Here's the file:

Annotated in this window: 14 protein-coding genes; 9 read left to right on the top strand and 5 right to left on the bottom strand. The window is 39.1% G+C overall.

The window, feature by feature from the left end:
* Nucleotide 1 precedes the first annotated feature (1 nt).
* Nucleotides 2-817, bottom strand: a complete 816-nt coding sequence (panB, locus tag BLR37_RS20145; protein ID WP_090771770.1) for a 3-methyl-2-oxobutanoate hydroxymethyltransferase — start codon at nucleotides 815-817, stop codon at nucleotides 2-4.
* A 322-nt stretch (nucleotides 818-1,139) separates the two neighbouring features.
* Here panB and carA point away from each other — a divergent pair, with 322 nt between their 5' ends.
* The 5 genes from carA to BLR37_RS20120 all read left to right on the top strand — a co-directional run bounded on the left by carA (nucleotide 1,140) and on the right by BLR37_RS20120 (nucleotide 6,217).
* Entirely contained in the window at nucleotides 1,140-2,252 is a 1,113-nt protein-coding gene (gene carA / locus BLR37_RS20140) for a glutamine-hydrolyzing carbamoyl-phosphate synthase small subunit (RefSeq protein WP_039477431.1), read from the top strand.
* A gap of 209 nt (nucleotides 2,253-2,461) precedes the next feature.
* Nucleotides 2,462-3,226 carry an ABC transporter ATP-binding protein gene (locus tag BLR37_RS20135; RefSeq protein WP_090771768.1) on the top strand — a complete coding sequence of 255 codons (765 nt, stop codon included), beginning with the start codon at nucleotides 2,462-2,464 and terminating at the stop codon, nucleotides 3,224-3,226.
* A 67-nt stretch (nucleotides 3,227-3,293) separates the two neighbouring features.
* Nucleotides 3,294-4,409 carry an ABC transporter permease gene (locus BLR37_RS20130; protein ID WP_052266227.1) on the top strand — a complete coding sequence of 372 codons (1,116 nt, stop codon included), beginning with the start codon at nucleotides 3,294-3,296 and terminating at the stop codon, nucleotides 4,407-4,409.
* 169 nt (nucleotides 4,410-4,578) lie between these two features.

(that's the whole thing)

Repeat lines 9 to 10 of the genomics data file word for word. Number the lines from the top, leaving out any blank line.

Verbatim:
* A gap of 209 nt (nucleotides 2,253-2,461) precedes the next feature.
* Nucleotides 2,462-3,226 carry an ABC transporter ATP-binding protein gene (locus tag BLR37_RS20135; RefSeq protein WP_090771768.1) on the top strand — a complete coding sequence of 255 codons (765 nt, stop codon included), beginning with the start codon at nucleotides 2,462-2,464 and terminating at the stop codon, nucleotides 3,224-3,226.